Taming the Mania

Note: I wrote this post on the 23rd & then had some issues getting it uploaded before I left for Baltimore. So please read it accordingly.

My home smells a bit like lovage today. Very faintly. I, as planned, stripped all the leaves off and chopped them very finely. They’re frozen in ice cube trays now. I put the stems out with hummus to see if they’d be an adequate celery snack substitute. Only Bill was willing to try them (I don’t like celery much), and he said the stems were entirely too woody for that kind of consumption. So, into the stock bag they went.

I also chopped the rhubarb into chunks and froze that on a freezing sheet1. I’ll dump that into a baggie today.

We got sweet peppers and radishes from our CSA and carrots from Ellen. Along with the lovage stems, I chopped the peppers and the radishes and some of the carrots for munching during Bill’s birthday yesterday. I set them out with hummus, and they went over well. But we still had too many for everyone to eat. I believe I’ll make dinner with some of the pepper strips, the radishes and some of Ellen’s chard tonight. The rest of the the peppers, as well as some other things, I hope Bill will stir fry, or otherwise cook, while I’m gone.

Except, of course, he’s coming down with a cold. Poor guy. So he may not be cooking at all. We’ll see.

The carrots I didn’t cut up should last a good long time. As should the beets. I’ll need to look up today in How to Pick a Peach the best way to store both. I almost immediately put the ripe big tomatoes went into the freezer for later saucing. The ripe cherry tomatoes are on the counter for snacking. The green tomatoes? Well, my friend Heather has had a lot of success in just keeping them around to ripen into February. While I don’t plan to do that, it gives me confidence that they can sit out on the counter and wait for me to return and figure them out. There were a few tomatoes on the verge of ripening. Those went into a paper bag with one another, in the hopes of hastening the process. For snacking.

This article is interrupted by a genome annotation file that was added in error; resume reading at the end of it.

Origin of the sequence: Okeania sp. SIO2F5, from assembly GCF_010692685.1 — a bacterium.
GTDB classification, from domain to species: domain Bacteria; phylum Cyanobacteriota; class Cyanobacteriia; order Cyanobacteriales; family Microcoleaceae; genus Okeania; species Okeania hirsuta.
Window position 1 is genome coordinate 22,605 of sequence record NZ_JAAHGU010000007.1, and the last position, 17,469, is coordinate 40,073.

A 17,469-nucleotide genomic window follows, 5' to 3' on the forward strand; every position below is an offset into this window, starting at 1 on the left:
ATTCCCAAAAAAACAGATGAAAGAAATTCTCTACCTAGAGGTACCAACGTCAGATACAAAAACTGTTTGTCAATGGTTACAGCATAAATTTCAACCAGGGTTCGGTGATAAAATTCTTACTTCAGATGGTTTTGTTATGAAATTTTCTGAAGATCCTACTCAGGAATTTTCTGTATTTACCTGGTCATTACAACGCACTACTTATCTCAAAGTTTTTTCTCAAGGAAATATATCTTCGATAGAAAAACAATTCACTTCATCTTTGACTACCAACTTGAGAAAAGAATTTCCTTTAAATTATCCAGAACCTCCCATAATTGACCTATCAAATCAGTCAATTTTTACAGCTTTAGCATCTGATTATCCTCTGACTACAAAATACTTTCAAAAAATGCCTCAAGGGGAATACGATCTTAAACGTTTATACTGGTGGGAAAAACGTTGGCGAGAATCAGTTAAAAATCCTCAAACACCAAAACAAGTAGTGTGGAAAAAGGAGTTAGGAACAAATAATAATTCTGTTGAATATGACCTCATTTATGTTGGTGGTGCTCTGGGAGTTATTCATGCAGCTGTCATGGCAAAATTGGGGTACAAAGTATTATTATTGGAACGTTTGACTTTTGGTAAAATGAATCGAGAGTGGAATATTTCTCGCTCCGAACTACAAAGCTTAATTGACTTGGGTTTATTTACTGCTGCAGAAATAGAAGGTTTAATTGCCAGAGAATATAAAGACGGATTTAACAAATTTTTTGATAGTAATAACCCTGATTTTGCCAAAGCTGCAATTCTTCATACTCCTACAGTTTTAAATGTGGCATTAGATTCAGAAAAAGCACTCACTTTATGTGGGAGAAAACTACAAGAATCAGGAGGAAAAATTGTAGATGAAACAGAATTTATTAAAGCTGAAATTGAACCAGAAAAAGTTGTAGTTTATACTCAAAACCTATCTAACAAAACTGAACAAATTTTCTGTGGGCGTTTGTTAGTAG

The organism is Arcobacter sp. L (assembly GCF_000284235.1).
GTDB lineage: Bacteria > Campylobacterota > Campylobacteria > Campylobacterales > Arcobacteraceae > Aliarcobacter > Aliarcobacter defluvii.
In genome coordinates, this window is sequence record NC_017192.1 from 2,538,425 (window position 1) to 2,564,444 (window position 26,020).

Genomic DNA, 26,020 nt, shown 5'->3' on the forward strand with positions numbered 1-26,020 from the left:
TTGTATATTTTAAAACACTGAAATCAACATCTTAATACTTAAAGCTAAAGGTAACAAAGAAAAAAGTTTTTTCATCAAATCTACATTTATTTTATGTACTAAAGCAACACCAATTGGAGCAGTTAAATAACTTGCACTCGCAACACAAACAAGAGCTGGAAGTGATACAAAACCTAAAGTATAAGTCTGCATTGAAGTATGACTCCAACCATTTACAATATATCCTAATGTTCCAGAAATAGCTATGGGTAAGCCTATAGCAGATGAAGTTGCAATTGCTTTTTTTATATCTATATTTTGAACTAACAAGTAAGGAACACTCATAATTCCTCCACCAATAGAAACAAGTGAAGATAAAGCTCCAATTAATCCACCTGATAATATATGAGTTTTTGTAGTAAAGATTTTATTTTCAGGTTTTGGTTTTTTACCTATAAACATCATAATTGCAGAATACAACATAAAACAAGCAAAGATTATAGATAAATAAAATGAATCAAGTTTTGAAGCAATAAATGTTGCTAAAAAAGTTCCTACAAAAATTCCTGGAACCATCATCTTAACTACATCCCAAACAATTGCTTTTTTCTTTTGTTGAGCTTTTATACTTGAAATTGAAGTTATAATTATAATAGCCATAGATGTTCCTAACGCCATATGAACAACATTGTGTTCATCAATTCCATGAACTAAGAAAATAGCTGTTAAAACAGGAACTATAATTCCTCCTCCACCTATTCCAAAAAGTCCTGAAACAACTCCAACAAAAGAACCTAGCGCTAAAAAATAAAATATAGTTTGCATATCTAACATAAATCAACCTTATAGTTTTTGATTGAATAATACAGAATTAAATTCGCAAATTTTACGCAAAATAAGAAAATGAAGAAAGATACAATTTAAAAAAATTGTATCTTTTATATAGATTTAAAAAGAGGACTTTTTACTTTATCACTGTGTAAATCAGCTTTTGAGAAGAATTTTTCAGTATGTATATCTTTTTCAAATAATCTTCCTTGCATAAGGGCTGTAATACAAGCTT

Overall, I think we’ve done a good job at getting this bounty eaten or preserved. I’m pretty pleased with us. We had a CSA delivery last night as well, and that was relatively easy to get put away after having done all of this. It’s almost like it all suddenly came together on how to deal with a bunch of veggies at a time. Hopefully, that’s true, and it’ll still be easy as winter comes in.

That said, I do NOT know what to do with fennel (nor does Natalie), as I hate it. Gonna have to find someone to give it to.

fn1. A “freezing sheet” is a cookie sheet I no longer use for baking. They’re very old sheets,I think from my undergraduate days, and they warp with heat now. Normally, I would recycle such things, but it turns out they’re the only sheets that fit in my second freezer. So, freezing sheets.

2 thoughts on “Taming the Mania

  1. So maybe this is awful, but I was invited to a pot luck dinner party this weekend (and was graciously gifted the recipe book, Asparagus to Zucchini, by my aunt and uncle). In it is a recipe for a citrus fennel salad, so we made that and brought it to share. Thankfully, it went over well (I even ate some myself!) and the host enjoyed it so much they were happy to keep the left overs. Perhaps I’ll just need to host my own dinner party next time I get fennel 🙂

    • That’s the opposite of terrible! It’s fabulous. It’s also brilliant. Making use of food you have and hate, rather than just slowly letting it rot and tossing it, or tossing it from the get-go? BRILLIANT.

      Now, just send me that recipe so I can make that salad and send it to my friend who needs veggies but doesn’t have a lot of time to cook. 😉

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